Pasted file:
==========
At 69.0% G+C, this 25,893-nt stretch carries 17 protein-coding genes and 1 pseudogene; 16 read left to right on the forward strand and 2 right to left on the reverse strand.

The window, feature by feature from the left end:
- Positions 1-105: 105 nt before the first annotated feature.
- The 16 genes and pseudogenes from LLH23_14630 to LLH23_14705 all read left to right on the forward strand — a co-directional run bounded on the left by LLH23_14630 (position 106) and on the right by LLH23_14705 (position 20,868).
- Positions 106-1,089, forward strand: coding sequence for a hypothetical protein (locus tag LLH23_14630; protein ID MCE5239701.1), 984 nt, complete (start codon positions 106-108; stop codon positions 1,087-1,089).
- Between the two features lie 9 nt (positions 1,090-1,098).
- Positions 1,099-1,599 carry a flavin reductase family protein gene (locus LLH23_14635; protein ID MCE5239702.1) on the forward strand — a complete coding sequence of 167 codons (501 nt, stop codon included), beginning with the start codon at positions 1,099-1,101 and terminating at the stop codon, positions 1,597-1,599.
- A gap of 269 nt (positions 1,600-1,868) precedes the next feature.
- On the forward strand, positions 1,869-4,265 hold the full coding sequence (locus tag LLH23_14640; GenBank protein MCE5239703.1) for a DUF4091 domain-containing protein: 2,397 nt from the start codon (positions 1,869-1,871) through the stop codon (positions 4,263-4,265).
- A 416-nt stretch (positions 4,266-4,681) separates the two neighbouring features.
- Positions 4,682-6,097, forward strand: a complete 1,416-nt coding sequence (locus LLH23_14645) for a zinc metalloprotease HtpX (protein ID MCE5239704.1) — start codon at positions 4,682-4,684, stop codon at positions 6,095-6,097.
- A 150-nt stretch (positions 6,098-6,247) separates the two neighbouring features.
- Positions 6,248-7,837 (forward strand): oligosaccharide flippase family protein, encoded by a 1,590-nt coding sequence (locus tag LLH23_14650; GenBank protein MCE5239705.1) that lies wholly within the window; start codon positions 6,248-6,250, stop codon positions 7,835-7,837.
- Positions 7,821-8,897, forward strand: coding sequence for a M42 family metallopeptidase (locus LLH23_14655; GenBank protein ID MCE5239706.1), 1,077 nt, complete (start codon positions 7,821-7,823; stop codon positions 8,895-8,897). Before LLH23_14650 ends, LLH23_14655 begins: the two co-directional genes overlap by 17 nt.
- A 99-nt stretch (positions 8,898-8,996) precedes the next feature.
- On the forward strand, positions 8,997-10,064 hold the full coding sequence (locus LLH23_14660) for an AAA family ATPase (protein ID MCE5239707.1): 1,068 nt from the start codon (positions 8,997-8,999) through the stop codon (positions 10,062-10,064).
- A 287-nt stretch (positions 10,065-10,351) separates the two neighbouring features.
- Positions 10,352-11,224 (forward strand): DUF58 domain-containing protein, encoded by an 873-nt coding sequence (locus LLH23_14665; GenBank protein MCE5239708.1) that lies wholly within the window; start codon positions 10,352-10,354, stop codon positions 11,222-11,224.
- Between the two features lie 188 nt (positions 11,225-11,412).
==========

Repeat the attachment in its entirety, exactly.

At 69.0% G+C, this 25,893-nt stretch carries 17 protein-coding genes and 1 pseudogene; 16 read left to right on the forward strand and 2 right to left on the reverse strand.

The window, feature by feature from the left end:
- Positions 1-105: 105 nt before the first annotated feature.
- The 16 genes and pseudogenes from LLH23_14630 to LLH23_14705 all read left to right on the forward strand — a co-directional run bounded on the left by LLH23_14630 (position 106) and on the right by LLH23_14705 (position 20,868).
- Positions 106-1,089, forward strand: coding sequence for a hypothetical protein (locus tag LLH23_14630; protein ID MCE5239701.1), 984 nt, complete (start codon positions 106-108; stop codon positions 1,087-1,089).
- Between the two features lie 9 nt (positions 1,090-1,098).
- Positions 1,099-1,599 carry a flavin reductase family protein gene (locus LLH23_14635; protein ID MCE5239702.1) on the forward strand — a complete coding sequence of 167 codons (501 nt, stop codon included), beginning with the start codon at positions 1,099-1,101 and terminating at the stop codon, positions 1,597-1,599.
- A gap of 269 nt (positions 1,600-1,868) precedes the next feature.
- On the forward strand, positions 1,869-4,265 hold the full coding sequence (locus tag LLH23_14640; GenBank protein MCE5239703.1) for a DUF4091 domain-containing protein: 2,397 nt from the start codon (positions 1,869-1,871) through the stop codon (positions 4,263-4,265).
- A 416-nt stretch (positions 4,266-4,681) separates the two neighbouring features.
- Positions 4,682-6,097, forward strand: a complete 1,416-nt coding sequence (locus LLH23_14645) for a zinc metalloprotease HtpX (protein ID MCE5239704.1) — start codon at positions 4,682-4,684, stop codon at positions 6,095-6,097.
- A 150-nt stretch (positions 6,098-6,247) separates the two neighbouring features.
- Positions 6,248-7,837 (forward strand): oligosaccharide flippase family protein, encoded by a 1,590-nt coding sequence (locus tag LLH23_14650; GenBank protein MCE5239705.1) that lies wholly within the window; start codon positions 6,248-6,250, stop codon positions 7,835-7,837.
- Positions 7,821-8,897, forward strand: coding sequence for a M42 family metallopeptidase (locus LLH23_14655; GenBank protein ID MCE5239706.1), 1,077 nt, complete (start codon positions 7,821-7,823; stop codon positions 8,895-8,897). Before LLH23_14650 ends, LLH23_14655 begins: the two co-directional genes overlap by 17 nt.
- A 99-nt stretch (positions 8,898-8,996) precedes the next feature.
- On the forward strand, positions 8,997-10,064 hold the full coding sequence (locus LLH23_14660) for an AAA family ATPase (protein ID MCE5239707.1): 1,068 nt from the start codon (positions 8,997-8,999) through the stop codon (positions 10,062-10,064).
- A 287-nt stretch (positions 10,065-10,351) separates the two neighbouring features.
- Positions 10,352-11,224 (forward strand): DUF58 domain-containing protein, encoded by an 873-nt coding sequence (locus LLH23_14665; GenBank protein MCE5239708.1) that lies wholly within the window; start codon positions 10,352-10,354, stop codon positions 11,222-11,224.
- Between the two features lie 188 nt (positions 11,225-11,412).